Cervical cancer is a major disease with high mortality. All cervical cancers are caused by infection with human papillomaviruses (HPV). Although preventive vaccines for cervical cancer are successful, treatment of cervical cancer is far less satisfactory because of multidrug resistance and side effects. In this review, we summarize the recent application of nanotechnology to the diagnosis and treatment of cervical cancer as well as the development of HPV vaccines. Early detection of cervical cancer enables tumours to be efficiently removed by surgical procedures, leading to increased survival rate. The current method of detecting cervical cancer by Pap smear can only achieve 50% sensitivity, whereas nanotechnology has been used to detect HPVs with greatly improved sensitivity. In cervical cancer treatment, nanotechnology has been used for the delivery of anticancer drugs to increase treatment efficacy and decrease side effects. Nanodelivery of HPV preventive and therapeutic vaccines has also been investigated to increase vaccine efficacy. Overall, these developments suggest that nanoparticle-based vaccine may become the most effective way to prevent and treat cervical cancer, assisted or combined with some other nanotechnology-based therapy. Copyright © 2015 John Wiley & Sons, Ltd.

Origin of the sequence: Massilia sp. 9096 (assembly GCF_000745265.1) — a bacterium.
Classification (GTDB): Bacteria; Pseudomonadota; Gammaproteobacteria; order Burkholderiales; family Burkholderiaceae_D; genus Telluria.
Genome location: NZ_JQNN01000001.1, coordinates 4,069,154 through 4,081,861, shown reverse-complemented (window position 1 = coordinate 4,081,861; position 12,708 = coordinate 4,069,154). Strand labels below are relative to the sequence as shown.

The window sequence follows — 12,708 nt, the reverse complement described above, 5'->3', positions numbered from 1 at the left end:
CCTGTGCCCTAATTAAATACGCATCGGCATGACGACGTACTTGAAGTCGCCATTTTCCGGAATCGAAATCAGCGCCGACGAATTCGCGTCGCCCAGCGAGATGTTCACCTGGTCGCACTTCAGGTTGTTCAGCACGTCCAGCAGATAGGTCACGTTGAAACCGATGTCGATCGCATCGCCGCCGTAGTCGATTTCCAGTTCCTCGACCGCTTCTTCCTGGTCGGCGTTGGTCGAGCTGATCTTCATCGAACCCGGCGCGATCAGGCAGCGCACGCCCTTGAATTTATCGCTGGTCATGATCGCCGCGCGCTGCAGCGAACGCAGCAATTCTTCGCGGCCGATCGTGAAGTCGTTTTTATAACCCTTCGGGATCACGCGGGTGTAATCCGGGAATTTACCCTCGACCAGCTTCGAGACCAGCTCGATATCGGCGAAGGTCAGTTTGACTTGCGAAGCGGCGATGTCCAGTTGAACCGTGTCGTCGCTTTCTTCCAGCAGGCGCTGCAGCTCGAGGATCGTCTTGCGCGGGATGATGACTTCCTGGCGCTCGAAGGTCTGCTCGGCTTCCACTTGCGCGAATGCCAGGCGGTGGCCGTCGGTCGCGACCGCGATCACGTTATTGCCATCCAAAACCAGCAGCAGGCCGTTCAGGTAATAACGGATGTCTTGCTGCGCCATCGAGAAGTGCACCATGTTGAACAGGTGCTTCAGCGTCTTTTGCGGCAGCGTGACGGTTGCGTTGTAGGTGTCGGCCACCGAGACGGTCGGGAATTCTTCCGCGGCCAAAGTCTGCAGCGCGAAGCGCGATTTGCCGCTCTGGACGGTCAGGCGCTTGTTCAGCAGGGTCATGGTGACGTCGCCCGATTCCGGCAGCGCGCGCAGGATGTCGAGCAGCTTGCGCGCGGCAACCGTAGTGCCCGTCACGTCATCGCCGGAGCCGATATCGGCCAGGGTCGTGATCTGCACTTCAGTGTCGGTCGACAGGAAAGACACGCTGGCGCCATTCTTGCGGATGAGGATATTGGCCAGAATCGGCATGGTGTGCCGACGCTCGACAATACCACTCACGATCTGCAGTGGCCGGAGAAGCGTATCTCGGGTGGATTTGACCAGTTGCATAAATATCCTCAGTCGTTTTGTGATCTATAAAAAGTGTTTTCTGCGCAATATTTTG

3. Vaccines against human papilloma virus and cervical cancer: An overview

    Directory of Open Access Journals (Sweden)

    Sharma Savita

    2008-01-01

    Full Text Available The paradigm of preventing human papilloma virus (HPV infection through currently approved vaccines, namely, Gardasil, manufactured by Merck and Co., Inc. (Whitehouse Station, NJ and Cervarix, manufactured by GlaxoSmithKline (GSK, Philadelphia holds tremendous promise for the developing countries in decreasing the burden of HPV infection and its sequelae, such as cervical cancer, genital warts and anogenital cancers. Effective screening programs that have reduced the burden of this killer disease in the developed countries are still lacking in India, despite the high incidence of cervical cancer and the implementation of the National Cancer Control Programme since 1975. The recent breakthrough in the global war against cervical cancer will provide new insight for meeting the future challenge of the prevention of cervical cancer in India.